Ariana Mastrogiannis (C’20) has organized an ongoing GoFundMe campaign to pay local restaurants to deliver meals to the emergency departments and intensive care units of New York hospitals. Her cousin, Dr. Valerie Pallos, is a resident physician working in various units throughout Maimonides Medical Center in Brooklyn. Pallos, who was exhausted from working long hours in the epicenter of the COVID-19 crisis, inspired Mastrogiannis to find a way to help.
The Georgetown senior exceeded her $7,000 goal for the fund and has so far fed 150 health care workers at her cousin’s facility and delivered another 200 meals to health care workers in five Intensive Care Units and the emergency department at North Shore University Hospital in Nassau County.
“I was checking in with my cousin at the start of COVID-19,” the senior explains. “Her shift hours had been extended, and she was tired and in low spirits from what she was seeing at the hospital every day. I felt helpless at home and, with her input, thought raising money for food deliveries could be a way to help.”
Mastrogiannis decided to partner with local businesses near the hospitals – diners and delis – to provide the meals.
“I hope the meals provide some happiness in what has been an everyday battle for these workers because they have been suffering.”
Will you make additional deliveries?
“My ultimate goal is to donate to one hospital in each of New York’s boroughs and Long Island,” Mastrogiannis explains. “So far, the money has gone to Nassau County and Brooklyn hospitals.”
What Else Motivates You?
As a child, the Georgetown senior was diagnosed with a rare autoimmune disorder that attacked her kidneys and received a kidney transplant from her mother when she was 6 years old.
“The children’s hospital associated with Northwell Health, Cohen Children’s Medical Center, is where I stayed when I was a little girl so the personal connection is what drew me into giving back to that hospital system,” Mastrogiannis says.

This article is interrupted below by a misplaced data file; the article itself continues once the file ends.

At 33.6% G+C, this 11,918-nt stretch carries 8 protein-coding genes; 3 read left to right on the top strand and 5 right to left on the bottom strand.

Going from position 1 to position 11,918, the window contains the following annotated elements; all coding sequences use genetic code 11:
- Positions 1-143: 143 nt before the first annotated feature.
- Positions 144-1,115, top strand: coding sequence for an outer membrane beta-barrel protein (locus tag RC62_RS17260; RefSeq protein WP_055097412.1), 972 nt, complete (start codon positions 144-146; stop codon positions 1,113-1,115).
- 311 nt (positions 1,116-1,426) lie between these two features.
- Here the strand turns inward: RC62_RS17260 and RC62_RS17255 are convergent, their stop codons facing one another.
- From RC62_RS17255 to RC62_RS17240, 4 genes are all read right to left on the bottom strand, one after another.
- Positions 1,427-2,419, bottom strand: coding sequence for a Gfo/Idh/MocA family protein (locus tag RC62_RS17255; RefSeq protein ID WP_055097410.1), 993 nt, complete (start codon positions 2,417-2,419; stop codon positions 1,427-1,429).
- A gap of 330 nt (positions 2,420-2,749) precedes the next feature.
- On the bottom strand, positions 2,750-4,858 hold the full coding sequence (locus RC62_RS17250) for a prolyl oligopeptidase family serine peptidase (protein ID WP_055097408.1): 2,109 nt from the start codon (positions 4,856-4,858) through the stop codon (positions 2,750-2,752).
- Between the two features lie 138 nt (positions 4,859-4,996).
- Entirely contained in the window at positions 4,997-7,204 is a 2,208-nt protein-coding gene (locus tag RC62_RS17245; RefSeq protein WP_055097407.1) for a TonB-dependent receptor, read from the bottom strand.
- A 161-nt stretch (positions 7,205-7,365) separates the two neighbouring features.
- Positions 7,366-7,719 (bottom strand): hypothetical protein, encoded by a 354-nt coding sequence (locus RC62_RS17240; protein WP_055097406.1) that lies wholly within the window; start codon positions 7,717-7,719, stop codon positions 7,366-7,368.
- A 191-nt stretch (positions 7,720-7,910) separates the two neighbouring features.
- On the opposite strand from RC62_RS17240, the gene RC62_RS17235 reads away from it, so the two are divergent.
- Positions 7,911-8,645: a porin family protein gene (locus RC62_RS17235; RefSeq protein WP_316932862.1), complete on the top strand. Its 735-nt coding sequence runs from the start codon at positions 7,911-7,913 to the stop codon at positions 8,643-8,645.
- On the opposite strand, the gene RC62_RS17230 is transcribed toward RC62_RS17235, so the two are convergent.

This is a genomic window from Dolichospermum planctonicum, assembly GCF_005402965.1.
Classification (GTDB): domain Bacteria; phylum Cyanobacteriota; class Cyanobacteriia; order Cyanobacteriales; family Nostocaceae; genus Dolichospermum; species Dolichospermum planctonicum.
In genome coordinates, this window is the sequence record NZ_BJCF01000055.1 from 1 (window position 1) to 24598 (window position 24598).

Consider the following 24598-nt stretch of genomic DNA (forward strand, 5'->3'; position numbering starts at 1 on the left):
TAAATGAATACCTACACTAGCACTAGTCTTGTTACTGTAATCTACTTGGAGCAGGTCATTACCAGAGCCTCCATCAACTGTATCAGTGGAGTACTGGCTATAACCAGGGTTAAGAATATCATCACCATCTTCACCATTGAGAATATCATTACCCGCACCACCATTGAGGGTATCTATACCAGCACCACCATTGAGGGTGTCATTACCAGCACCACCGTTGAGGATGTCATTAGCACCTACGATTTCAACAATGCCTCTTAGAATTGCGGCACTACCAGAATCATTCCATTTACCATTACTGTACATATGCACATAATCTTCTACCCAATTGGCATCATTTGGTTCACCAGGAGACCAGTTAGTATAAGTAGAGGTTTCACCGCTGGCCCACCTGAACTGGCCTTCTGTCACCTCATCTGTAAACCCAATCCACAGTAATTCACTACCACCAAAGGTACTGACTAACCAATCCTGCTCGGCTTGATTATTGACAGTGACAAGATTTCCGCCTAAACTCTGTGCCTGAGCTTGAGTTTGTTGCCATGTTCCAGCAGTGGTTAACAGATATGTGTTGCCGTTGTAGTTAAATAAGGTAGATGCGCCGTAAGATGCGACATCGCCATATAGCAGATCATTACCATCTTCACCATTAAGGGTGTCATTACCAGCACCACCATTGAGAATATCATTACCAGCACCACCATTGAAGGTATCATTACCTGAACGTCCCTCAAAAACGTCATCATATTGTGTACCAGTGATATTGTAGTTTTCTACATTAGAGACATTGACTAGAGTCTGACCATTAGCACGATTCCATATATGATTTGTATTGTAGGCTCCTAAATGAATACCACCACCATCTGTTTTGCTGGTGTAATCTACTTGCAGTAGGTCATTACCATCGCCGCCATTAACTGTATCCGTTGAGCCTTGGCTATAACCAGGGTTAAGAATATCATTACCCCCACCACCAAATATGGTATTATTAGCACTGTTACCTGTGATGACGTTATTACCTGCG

“My sophomore year at Georgetown, I received a second transplant from a swap program that my father entered,” she adds. “I received my transplant at a Mount Sinai Hospital. Thus, I am in the process of coordinating a meal delivery at Mount Sinai Queens.”
She is also coordinating a delivery at Jacobi Medical Center in the Bronx. Her father, Paul Mastrogiannis, worked as a pharmacist there for many years.
“From the moment I stepped on Georgetown’s campus, I fell in love with it,” Mastrogiannis explains. “The neighborhood and the community that Georgetown provides is really what drew me in. I think the Jesuit values that Georgetown upholds provides the framework of the tight-knit community that exists there.”
Research: The senior joined psychology professor Adam Green’s Lab for Relational Cognition the summer after her sophomore year.
“I was on medical leave that year and decided to come back that summer because I had been sick and on the sidelines for too long,” she says. “I took a biology course over that summer, joined the psychology research lab and started volunteering at the Surgical Waiting Room at Georgetown MedStar. The research lab works on projects dealing with relational thinking and reasoning. I worked on a project this past semester that is investigating how the framing of tasks affects anxiety and performance.”
A Professor’s View: Mastrogiannis took Religion and Disability Studies and Disability and the Jewish Bible with Julia Watts Belser, an associate professor of Jewish studies in the theology and religious studies department and a core faculty member in the university’s Disability Studies Program.
“Ariana is a brilliant student – perceptive, insightful and passionate about social justice,” Belser says. “Her project exemplifies a powerful principle drawn from disability studies that care isn’t an individual responsibility, but a communal commitment.”
Internships and Positions:
Research Assistant at the Lab for Relational Cognition
Volunteer in the Surgical Waiting Room at Georgetown MedStar
Member, Project Sunshine
Trustee of the 1634 Society at Georgetown
Future goals: “I want to go to medical school and be able to help children the way I was helped when I was younger,” she says. “I want to be able to use my Disability Studies minor in medicine. I also have loved the experience I have had doing research in the psychology lab so I am not sure what path I will follow after medical school. In a perfect world, I would want to do some combination of clinical medicine and research.”